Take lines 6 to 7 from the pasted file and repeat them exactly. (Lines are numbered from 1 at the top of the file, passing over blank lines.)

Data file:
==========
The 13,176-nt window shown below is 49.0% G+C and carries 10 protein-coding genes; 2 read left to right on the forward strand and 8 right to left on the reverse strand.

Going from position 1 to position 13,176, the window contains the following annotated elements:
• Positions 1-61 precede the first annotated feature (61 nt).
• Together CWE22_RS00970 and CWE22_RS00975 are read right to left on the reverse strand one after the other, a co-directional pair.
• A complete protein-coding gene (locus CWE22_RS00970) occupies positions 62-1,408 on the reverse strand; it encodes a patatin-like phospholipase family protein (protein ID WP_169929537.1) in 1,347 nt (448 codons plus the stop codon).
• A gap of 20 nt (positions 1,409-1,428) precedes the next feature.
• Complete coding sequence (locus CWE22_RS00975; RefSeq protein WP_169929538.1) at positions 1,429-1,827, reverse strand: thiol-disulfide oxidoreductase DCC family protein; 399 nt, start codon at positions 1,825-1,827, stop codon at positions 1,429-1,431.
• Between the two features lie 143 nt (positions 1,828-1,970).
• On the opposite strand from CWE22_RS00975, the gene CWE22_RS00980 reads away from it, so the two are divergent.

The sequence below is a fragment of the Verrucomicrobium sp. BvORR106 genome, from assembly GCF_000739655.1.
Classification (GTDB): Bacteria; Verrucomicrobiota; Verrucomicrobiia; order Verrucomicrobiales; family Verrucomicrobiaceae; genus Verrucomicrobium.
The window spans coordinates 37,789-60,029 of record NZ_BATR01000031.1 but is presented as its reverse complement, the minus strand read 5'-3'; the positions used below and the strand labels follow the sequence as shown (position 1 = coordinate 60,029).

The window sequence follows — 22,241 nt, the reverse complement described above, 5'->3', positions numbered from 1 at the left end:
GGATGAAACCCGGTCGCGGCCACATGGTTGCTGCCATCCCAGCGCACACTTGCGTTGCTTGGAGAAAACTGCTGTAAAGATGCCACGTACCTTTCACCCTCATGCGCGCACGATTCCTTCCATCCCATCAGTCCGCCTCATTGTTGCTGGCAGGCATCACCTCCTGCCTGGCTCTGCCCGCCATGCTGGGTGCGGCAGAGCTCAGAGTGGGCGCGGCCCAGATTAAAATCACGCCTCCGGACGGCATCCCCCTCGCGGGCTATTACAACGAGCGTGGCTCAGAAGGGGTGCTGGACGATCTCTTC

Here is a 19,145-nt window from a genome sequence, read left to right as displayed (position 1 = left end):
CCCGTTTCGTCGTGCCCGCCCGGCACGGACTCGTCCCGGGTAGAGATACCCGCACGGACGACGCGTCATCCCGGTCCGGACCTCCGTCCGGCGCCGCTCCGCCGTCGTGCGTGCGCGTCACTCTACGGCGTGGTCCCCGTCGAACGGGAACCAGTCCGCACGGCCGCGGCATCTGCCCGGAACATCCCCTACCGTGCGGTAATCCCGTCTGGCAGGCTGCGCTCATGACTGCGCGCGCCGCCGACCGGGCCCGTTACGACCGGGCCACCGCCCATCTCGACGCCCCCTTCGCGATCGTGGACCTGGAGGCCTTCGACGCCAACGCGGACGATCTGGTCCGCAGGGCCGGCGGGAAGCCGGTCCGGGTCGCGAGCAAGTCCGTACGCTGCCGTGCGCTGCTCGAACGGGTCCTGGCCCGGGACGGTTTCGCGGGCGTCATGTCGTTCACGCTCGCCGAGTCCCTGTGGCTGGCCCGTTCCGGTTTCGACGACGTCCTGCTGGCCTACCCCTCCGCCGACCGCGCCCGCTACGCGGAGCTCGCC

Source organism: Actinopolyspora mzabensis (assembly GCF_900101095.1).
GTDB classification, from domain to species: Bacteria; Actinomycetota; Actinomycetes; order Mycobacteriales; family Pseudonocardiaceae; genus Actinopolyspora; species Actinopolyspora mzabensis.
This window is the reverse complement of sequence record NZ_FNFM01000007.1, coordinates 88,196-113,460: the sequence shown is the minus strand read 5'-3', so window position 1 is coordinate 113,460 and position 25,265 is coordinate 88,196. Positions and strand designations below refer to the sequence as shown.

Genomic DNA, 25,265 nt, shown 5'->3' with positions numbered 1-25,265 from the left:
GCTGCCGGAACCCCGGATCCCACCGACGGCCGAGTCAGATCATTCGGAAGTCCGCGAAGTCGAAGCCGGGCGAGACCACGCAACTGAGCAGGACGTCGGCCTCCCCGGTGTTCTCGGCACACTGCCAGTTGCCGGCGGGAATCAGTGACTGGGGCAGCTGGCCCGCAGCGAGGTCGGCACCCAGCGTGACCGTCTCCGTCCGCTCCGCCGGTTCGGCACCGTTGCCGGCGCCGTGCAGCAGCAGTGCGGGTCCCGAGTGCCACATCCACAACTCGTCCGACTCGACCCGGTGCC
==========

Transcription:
• A gap of 20 nt (positions 1,409-1,428) precedes the next feature.
• Complete coding sequence (locus CWE22_RS00975; RefSeq protein WP_169929538.1) at positions 1,429-1,827, reverse strand: thiol-disulfide oxidoreductase DCC family protein; 399 nt, start codon at positions 1,825-1,827, stop codon at positions 1,429-1,431.